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Genius SP-HF3000A (discontinued) powered PC loudspeaker measurements

dominikz

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This is a quasi-anechoic spinorama measurement + internal amp measurements of the Genius SP-HF3000A (discontinued) powered PC/multimedia loudspeaker.
It is quite an old product and there's not a lot of data available about it online anymore - here's one link with some very basic information. 10 or so years ago it was one of the cheapest 5" two-way active loudspeaker pairs one could buy where I live (I believe price was ~50-60€/pair).

Loudspeaker measurements

A few notes on measurement methodology:
  • The loudspeaker has been measured at ~120cm distance from any reflective surfaces, with the microphone at 1m distance from the speaker, so the first reflection was around 4,6ms after the main impulse.
    • I typically try to measure at 50cm to maximize the gate length, but with this loudspeaker there was a change in on-axis response when I moved a bit further away (perhaps due to large distance [14,5cm] between woofer and tweeter), which is why I settled for 1m. The shorter gate further reduces mid-frequency resolution, sadly.
      Genius SP-HF3000A - on-axis response vs measurement distance comparison.jpg
  • The reflections were removed by temporal gating at ~4,6ms in REW to get some (low) resolution of quasi-anechoic measurement down to about 500Hz range (resolution is much better above ~2kHz).
  • LF response (<500Hz) is spliced from nearfield measurements (baffle step corrected) and therefore not absolutely accurate. Take the absolute shape of the response there with a few grains of salt.
  • The loudspeaker front baffle was vertically aligned with the centre of speaker stand/turntable rotation
  • Loudspeaker stand has been covered with a blanket to reduce potential reflections and care was taken to angle the microphone boom to minimize boom reflections
  • Microphone was pointed at tweeter axis
  • REW, Cross-Spectrum labs calibrated Dayton EMM-6 microphone and RME Babyface interface was used to measure, and VituixCAD to generate the spin (exported with 1/24 octave resolution)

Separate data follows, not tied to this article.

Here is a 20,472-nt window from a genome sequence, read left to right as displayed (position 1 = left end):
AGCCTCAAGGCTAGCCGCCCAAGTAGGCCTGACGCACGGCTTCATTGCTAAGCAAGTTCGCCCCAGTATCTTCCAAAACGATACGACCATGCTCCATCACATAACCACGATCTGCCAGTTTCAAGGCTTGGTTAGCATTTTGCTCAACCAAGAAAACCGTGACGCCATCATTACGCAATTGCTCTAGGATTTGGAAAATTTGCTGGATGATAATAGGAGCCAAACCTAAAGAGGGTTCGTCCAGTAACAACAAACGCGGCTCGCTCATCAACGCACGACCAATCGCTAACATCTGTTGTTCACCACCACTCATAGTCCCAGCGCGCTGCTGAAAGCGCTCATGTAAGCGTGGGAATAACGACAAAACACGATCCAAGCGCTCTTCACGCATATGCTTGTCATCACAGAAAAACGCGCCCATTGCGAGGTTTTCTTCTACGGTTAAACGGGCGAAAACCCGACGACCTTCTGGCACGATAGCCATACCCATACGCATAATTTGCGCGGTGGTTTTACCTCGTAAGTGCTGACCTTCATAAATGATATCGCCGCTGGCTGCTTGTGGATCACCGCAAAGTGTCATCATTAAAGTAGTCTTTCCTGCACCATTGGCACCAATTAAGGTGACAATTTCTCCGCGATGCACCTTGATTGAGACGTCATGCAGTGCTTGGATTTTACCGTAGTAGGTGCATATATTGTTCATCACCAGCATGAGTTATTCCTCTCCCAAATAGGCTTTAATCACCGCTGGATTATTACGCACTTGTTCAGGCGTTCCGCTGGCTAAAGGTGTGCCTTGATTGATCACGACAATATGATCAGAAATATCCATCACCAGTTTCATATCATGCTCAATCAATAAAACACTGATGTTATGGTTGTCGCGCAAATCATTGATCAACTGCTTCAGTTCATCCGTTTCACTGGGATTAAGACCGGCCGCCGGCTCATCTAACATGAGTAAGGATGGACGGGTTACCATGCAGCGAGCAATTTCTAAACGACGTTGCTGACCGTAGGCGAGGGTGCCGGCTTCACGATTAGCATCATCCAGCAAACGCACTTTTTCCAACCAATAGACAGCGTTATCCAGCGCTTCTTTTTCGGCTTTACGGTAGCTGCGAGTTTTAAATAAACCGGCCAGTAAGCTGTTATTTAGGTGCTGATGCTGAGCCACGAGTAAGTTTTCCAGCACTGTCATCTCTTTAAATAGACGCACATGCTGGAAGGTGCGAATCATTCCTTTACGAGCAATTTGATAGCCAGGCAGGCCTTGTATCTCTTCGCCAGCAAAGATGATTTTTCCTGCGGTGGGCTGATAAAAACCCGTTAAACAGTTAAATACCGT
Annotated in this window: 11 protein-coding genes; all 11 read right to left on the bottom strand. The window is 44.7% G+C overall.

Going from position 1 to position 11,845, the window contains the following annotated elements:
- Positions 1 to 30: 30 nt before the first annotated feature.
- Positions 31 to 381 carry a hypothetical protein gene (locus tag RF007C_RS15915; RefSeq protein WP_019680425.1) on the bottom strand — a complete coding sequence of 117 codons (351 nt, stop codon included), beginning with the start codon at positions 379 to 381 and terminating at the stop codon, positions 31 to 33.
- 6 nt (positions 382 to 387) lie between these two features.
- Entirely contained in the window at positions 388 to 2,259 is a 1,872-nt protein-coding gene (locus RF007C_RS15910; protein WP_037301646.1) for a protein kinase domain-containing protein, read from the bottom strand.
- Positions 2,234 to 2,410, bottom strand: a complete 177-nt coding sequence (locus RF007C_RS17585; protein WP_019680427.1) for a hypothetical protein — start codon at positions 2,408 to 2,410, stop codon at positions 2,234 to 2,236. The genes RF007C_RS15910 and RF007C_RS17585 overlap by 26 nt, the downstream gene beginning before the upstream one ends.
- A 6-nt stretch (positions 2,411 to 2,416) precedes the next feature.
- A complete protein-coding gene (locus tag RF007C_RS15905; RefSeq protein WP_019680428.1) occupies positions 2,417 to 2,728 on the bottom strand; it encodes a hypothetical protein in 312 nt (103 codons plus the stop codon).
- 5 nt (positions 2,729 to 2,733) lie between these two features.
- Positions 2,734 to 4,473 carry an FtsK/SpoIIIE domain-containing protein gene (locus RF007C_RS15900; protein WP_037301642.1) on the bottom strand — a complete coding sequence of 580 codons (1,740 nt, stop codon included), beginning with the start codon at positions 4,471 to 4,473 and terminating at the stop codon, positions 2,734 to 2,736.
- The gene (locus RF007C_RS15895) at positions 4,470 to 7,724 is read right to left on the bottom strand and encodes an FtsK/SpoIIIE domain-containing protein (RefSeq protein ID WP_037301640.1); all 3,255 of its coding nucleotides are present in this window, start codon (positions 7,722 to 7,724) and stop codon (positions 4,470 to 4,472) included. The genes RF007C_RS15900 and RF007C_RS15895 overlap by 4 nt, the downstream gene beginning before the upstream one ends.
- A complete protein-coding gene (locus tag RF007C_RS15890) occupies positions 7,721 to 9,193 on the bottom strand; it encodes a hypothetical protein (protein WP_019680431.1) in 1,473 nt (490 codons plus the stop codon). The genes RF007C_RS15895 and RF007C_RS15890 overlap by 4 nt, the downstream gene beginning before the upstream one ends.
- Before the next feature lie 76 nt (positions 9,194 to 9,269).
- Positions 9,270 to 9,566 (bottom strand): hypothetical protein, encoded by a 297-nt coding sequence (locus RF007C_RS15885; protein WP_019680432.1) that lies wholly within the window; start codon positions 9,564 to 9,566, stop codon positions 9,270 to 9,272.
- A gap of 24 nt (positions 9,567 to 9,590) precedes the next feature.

• Measured without loudspeaker grille
Basic measurements
Here's the full spinorama for the powered (right) loudspeaker:
Genius SP-HF3000A - spinorama (powered unit).jpg

Preference rating as calculated by VituixCAD is:
  • Speaker alone: 2.2
  • Speaker with sub: 5.2
We have very uneven response (especially on-axis) and a large directivity error between 1,6kHz-7kHz. Interestingly, the response around 60-70 degree off-axis approaches some semblance of flatness:
Genius SP-HF3000A - 0 vs 60 degree response.jpg

Perhaps it was designed to be listened without any toe-in? Hard to say, but the overall objective performance is not good.

Driver nearfield components:
Genius SP-HF3000A - Driver Components Nearfield.jpg

We can see a couple things here:
  • Very prominent resonances in the port NF measurement - using the VituixCAD 'Box volume' calculator indicates these are probably undamped box height resonances
    [EDIT 2021-11-28] Effect of damping material on box resonances has been explored in post #10.
  • There is no real crossover - woofer is running full range and breaks up. If you open the speaker you see that just the tweeter is "high-passed" with a simple electrolytic cap
Horizontal directivity to 90 degrees:
1637527599656.png


Horizontal directivity (normalized to on-axis response):
1637527645453.png

1637527708944.png

Impedance
Here's the impedance for both units in the pair:
Genius SP-HF3000A - impedance (powered unit).jpg

Genius SP-HF3000A - impedance (passive unit).jpg

As we can see, there are several visible resonances in the responses.

Distortion
76 dB SPL